‘Riverdale’ weaves together a dark, dramatic plot in pilot episode

If there are two things I love, it’s murder mysteries and cliché high school dramas. So naturally, “Riverdale” appealed to me immediately. The pilot managed to do a perfect job of taking those two things and smashing them together to form one big, dark teen drama conglomerate. 

“Riverdale” follows beloved characters from the American comics “Archie” like Archie Andrews, Betty Cooper, Veronica Lodge, Jughead Jones and Josie and the Pussycats. Their small town of Riverdale—stereotypically small, down to the Chocolate Shoppe and football players in their letterman jackets—is shaken by the death of Jason Blossom, who for some unaddressed reason was in a rowboat with his suspicious-looking twin sister when he went missing. 

At first glance, the time frame of the show is a little shaky. The show begins with a mysterious montage of the town with some Lana Del Rey-esque song playing to capture the dark mood of the show, but it doesn’t establish a time period. It shows vintage cars, paperboys on their route, “Pop’s Chock’lit Shoppe” and a lack of diversity, which all point to a dated time period. But then we’re jarred into the 21st century with Macbooks and sentences like “queen-bae” and “post-James Franco world.” Though the show struggles to visually nail down the setting, it is beautifully made. It has remnants of David Lynch’s “Twin Peaks” scattered throughout with a fantastic soundtrack to accompany it. The entire show looks and sounds like it belongs on someone’s aesthetic Tumblr blog—with everyone’s favorite hot, sad-boy Cole Sprouse as an added bonus. 

I’m not very knowledgable about the Archie fandom or the history of the comics, but the one thing I do know is that there are a whole lot of people who ship Veronica and Betty, and the show makes sure to grab that section of the fan base in the pilot. Despite no sexual chemistry between the actresses, the showrunners throw in a kiss—which I can confidently predict will never be brought up again—just for the hell of it. The line that follows the kiss pretty much sums it up, “Check your sell-by date ladies, faux lesbian kissing hasn’t been taboo since 1994.” If the show isn’t going to take the Veronica/Betty ship seriously, they should stop teasing the fandom and move on. However, if they are going to dive into that love triangle and make it messier, then I will shut my mouth and love every second of Archie getting left in the dust by the two girls constantly pitted against each other for his affection.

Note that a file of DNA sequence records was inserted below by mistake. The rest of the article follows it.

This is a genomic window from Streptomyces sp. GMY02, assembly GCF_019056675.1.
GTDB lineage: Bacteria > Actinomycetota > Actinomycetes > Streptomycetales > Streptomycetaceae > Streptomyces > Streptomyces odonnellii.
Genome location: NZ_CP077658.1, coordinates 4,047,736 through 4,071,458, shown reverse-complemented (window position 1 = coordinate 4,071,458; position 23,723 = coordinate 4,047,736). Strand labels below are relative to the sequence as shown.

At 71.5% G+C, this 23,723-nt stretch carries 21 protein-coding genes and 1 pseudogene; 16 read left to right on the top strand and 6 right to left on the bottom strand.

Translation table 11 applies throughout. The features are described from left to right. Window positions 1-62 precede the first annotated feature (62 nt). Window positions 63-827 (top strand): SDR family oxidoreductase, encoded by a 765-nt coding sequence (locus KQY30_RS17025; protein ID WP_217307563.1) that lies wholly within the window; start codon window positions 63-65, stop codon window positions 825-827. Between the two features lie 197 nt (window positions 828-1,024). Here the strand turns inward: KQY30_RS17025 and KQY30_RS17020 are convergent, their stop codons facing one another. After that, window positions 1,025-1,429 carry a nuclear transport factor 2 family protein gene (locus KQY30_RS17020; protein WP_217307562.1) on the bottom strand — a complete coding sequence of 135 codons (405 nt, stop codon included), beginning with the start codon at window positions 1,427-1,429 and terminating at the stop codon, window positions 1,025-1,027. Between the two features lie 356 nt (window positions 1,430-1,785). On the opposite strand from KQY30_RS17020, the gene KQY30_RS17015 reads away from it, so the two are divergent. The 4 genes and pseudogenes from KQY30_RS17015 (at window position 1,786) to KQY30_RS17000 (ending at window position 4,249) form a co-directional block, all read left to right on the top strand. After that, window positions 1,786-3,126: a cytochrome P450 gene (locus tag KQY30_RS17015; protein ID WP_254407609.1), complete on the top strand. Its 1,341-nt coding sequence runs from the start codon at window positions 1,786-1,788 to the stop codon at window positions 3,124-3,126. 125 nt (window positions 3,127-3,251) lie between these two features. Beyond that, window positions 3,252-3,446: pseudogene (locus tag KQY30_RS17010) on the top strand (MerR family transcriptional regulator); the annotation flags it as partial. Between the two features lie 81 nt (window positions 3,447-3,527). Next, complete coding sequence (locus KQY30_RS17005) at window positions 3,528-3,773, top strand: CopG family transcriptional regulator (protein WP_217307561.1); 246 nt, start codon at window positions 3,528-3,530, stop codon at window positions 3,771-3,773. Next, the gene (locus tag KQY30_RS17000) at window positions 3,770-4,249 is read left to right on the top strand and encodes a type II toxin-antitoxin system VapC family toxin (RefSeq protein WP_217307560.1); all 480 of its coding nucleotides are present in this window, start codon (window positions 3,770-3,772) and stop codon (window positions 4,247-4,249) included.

Within the 45-minute span of the pilot, the show introduces love triangles, a teacher/student relationship, strained relationships with parents, parents with a romantic past, embezzlement and cheerleader hierarchies. On top of all of this, there is an entire murder-mystery plot that they return to when they aren’t too bogged down with the Archie/Betty/ Veronica dynamic. It was a lot. It felt like they wanted to take every single dramatic plotline from “Gossip Girl” and get it all in immediately. By the end of it, I was exhausted. However, because there were so many different plotlines going on, and they only had time to touch on them briefly, there were plenty of mysteries for folks to return for. 

Both the show and the cast are beautiful to watch, and as long as they can cool it with the interweaving plotlines, I think The CW has yet another hit on their hands.

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